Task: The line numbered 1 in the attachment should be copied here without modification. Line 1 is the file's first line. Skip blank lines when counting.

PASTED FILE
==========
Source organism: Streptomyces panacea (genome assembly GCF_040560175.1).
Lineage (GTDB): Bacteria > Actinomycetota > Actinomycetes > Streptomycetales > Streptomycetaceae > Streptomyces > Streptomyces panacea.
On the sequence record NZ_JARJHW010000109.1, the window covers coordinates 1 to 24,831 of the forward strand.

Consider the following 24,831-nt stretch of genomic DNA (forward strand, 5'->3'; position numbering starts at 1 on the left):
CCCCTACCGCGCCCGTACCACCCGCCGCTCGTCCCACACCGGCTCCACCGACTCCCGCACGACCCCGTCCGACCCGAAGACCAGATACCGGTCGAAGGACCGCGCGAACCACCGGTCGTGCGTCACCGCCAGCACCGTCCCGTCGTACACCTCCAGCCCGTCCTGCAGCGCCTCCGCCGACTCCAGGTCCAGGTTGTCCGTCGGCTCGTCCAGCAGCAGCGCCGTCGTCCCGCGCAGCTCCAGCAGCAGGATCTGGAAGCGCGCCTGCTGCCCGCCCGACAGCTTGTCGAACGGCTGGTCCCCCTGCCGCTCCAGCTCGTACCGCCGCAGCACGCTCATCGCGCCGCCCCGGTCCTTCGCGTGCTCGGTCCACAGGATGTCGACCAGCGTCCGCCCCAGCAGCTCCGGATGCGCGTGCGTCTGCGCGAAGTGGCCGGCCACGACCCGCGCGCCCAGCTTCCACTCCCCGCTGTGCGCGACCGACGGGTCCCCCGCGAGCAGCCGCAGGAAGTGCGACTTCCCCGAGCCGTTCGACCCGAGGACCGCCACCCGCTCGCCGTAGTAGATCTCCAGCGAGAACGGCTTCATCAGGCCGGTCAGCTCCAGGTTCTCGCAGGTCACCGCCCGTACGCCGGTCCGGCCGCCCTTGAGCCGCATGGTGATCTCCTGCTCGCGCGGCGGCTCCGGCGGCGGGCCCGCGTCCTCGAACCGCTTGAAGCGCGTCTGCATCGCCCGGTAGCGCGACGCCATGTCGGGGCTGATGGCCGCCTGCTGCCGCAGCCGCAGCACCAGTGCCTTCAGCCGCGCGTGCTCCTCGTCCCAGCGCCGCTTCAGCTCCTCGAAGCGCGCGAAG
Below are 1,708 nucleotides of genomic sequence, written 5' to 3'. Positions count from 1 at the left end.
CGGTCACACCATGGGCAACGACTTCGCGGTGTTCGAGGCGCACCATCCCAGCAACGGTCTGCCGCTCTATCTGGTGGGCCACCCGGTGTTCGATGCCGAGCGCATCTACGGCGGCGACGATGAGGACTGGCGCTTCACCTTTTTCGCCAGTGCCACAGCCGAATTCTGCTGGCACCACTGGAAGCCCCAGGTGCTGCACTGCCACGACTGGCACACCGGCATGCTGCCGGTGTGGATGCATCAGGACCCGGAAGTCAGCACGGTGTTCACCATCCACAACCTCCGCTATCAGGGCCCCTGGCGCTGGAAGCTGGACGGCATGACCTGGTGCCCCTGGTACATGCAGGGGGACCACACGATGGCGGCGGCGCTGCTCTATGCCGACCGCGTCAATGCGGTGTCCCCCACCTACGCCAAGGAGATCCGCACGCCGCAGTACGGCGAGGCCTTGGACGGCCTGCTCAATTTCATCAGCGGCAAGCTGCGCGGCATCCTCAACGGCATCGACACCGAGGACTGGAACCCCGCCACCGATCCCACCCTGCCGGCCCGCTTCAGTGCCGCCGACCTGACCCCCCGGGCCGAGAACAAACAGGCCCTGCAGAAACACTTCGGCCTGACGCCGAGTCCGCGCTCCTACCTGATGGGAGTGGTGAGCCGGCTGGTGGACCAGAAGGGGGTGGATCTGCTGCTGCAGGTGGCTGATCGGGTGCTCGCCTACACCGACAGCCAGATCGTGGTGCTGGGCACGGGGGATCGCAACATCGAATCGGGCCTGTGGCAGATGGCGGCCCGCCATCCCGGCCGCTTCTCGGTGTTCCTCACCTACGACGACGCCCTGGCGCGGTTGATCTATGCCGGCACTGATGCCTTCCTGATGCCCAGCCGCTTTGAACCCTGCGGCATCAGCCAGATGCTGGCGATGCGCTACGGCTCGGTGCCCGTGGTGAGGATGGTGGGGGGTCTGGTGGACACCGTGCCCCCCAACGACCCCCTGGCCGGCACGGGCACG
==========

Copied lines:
Source organism: Streptomyces panacea (genome assembly GCF_040560175.1).